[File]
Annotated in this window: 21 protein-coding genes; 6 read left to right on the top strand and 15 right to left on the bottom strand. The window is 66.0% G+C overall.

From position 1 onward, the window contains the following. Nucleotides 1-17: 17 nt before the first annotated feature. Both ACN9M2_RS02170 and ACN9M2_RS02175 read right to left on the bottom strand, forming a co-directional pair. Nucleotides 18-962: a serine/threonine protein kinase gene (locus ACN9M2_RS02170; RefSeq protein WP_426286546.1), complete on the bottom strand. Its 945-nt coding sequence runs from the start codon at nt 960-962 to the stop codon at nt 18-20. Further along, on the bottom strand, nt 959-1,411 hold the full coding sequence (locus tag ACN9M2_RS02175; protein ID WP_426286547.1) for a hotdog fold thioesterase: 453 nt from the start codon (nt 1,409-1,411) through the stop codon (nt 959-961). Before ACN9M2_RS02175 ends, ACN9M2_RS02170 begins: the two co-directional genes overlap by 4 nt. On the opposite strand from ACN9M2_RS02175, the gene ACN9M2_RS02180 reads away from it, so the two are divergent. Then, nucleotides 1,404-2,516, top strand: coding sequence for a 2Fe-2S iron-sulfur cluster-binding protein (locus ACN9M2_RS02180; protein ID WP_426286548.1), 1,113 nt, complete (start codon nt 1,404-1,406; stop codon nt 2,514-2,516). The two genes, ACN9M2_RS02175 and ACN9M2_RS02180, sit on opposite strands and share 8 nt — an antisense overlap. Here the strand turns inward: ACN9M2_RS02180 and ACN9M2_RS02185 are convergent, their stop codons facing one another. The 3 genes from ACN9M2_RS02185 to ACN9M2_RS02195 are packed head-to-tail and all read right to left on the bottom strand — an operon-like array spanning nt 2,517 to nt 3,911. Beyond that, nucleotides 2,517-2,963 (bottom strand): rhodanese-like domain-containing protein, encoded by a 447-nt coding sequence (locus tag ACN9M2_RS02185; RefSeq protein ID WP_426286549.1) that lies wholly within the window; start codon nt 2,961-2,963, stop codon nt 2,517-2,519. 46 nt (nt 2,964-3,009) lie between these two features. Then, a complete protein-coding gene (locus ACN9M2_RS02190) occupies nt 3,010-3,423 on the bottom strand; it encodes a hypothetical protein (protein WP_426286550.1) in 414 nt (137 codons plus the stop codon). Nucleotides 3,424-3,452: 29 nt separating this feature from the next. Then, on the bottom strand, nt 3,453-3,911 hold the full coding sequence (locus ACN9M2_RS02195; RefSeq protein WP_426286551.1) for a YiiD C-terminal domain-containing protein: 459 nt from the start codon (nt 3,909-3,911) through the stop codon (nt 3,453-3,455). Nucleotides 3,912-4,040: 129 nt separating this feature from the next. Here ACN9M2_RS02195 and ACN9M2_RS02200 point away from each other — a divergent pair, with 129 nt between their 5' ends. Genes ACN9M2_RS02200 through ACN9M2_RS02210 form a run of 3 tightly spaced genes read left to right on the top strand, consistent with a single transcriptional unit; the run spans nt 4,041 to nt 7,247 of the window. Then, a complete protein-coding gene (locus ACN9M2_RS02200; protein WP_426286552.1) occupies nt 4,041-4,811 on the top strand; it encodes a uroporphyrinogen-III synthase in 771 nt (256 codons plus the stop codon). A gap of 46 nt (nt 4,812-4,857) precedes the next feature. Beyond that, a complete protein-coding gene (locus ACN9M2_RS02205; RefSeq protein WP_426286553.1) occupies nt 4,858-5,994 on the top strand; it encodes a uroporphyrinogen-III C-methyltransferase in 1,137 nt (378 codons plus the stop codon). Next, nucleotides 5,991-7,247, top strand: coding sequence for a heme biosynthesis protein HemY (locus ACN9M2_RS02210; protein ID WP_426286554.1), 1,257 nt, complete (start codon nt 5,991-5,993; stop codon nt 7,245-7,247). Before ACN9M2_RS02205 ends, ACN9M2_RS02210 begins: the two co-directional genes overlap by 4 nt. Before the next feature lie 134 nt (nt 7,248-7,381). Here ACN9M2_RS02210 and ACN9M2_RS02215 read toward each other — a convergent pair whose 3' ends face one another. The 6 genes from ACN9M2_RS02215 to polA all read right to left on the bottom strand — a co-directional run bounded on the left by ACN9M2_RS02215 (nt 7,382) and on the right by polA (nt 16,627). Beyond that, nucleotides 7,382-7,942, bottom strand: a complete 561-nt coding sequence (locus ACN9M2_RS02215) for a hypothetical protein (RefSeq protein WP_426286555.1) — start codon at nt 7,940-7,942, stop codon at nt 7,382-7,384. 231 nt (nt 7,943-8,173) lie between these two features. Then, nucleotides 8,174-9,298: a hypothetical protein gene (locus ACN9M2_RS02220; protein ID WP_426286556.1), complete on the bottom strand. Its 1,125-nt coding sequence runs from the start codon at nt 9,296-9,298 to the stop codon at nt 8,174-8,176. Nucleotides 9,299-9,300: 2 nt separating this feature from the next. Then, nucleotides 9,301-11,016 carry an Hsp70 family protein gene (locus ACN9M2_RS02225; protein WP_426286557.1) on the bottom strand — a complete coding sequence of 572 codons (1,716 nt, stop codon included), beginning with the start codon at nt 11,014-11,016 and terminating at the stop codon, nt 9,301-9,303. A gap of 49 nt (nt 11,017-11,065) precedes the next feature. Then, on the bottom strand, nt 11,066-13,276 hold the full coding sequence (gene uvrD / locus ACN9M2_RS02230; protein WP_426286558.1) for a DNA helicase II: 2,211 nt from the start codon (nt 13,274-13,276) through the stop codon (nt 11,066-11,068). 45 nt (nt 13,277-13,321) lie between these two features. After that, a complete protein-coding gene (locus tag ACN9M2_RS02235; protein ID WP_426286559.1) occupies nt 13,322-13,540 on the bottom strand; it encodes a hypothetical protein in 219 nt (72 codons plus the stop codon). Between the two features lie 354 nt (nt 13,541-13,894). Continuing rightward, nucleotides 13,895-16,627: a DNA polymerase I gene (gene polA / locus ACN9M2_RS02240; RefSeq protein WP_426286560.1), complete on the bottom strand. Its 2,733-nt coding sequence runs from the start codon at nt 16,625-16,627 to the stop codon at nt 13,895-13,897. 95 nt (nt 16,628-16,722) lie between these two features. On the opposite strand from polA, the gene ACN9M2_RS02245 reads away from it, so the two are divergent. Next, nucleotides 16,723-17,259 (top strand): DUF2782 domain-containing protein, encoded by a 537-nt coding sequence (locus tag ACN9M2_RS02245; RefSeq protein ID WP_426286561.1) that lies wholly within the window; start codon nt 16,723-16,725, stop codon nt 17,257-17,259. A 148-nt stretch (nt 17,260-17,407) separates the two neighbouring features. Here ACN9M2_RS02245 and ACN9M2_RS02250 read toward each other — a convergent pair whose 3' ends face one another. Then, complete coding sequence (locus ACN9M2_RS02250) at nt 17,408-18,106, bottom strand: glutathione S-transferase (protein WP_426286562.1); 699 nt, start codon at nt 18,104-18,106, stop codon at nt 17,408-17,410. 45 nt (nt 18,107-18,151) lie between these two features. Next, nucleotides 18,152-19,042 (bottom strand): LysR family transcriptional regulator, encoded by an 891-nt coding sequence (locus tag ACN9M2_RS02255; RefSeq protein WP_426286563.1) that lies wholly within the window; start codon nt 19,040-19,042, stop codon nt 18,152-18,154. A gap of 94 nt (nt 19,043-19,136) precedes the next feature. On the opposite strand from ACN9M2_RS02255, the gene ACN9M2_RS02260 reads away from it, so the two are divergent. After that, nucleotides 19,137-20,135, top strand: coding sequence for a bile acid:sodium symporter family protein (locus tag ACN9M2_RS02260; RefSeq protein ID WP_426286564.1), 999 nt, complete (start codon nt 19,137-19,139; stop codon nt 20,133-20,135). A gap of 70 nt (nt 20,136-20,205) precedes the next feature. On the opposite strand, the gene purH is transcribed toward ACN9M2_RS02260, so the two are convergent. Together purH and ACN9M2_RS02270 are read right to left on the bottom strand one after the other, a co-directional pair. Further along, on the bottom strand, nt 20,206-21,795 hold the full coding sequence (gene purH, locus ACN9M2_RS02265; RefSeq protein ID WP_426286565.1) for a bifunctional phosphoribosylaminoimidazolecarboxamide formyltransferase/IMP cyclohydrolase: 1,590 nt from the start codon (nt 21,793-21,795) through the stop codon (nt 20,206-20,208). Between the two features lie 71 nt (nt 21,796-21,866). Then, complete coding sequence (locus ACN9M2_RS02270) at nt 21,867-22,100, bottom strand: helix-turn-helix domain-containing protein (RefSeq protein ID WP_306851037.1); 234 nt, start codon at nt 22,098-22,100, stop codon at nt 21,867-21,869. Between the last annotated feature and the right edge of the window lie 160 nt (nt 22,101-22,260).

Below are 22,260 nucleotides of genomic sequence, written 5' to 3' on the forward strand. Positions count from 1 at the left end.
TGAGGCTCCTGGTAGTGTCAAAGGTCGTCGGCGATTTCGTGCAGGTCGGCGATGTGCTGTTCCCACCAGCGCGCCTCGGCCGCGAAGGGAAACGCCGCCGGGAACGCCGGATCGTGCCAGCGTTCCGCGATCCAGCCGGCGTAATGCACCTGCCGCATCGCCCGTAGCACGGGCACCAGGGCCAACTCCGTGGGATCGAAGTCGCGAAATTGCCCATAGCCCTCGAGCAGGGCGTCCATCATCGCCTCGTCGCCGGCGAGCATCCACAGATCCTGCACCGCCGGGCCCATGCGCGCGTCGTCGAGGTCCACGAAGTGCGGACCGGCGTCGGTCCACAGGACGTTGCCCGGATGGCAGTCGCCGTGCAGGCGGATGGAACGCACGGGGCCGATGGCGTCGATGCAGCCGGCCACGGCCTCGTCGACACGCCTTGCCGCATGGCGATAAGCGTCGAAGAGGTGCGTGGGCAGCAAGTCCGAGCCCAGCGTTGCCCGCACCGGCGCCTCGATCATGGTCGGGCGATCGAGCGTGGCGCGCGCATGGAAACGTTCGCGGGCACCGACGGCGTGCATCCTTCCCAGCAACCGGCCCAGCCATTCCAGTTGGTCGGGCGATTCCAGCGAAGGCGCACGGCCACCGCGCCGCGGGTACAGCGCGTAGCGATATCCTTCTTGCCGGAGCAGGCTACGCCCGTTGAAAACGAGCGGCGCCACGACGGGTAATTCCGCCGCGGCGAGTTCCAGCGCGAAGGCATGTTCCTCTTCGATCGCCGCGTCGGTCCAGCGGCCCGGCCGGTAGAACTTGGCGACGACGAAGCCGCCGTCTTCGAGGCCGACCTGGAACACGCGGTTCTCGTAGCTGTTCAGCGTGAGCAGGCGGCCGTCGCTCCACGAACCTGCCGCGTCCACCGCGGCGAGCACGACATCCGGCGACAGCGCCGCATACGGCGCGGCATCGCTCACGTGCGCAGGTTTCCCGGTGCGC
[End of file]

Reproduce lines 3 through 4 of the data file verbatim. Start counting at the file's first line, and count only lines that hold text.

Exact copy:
Below are 22,260 nucleotides of genomic sequence, written 5' to 3' on the forward strand. Positions count from 1 at the left end.
TGAGGCTCCTGGTAGTGTCAAAGGTCGTCGGCGATTTCGTGCAGGTCGGCGATGTGCTGTTCCCACCAGCGCGCCTCGGCCGCGAAGGGAAACGCCGCCGGGAACGCCGGATCGTGCCAGCGTTCCGCGATCCAGCCGGCGTAATGCACCTGCCGCATCGCCCGTAGCACGGGCACCAGGGCCAACTCCGTGGGATCGAAGTCGCGAAATTGCCCATAGCCCTCGAGCAGGGCGTCCATCATCGCCTCGTCGCCGGCGAGCATCCACAGATCCTGCACCGCCGGGCCCATGCGCGCGTCGTCGAGGTCCACGAAGTGCGGACCGGCGTCGGTCCACAGGACGTTGCCCGGATGGCAGTCGCCGTGCAGGCGGATGGAACGCACGGGGCCGATGGCGTCGATGCAGCCGGCCACGGCCTCGTCGACACGCCTTGCCGCATGGCGATAAGCGTCGAAGAGGTGCGTGGGCAGCAAGTCCGAGCCCAGCGTTGCCCGCACCGGCGCCTCGATCATGGTCGGGCGATCGAGCGTGGCGCGCGCATGGAAACGTTCGCGGGCACCGACGGCGTGCATCCTTCCCAGCAACCGGCCCAGCCATTCCAGTTGGTCGGGCGATTCCAGCGAAGGCGCACGGCCACCGCGCCGCGGGTACAGCGCGTAGCGATATCCTTCTTGCCGGAGCAGGCTACGCCCGTTGAAAACGAGCGGCGCCACGACGGGTAATTCCGCCGCGGCGAGTTCCAGCGCGAAGGCATGTTCCTCTTCGATCGCCGCGTCGGTCCAGCGGCCCGGCCGGTAGAACTTGGCGACGACGAAGCCGCCGTCTTCGAGGCCGACCTGGAACACGCGGTTCTCGTAGCTGTTCAGCGTGAGCAGGCGGCCGTCGCTCCACGAACCTGCCGCGTCCACCGCGGCGAGCACGACATCCGGCGACAGCGCCGCATACGGCGCGGCATCGCTCACGTGCGCAGGTTTCCCGGTGCGC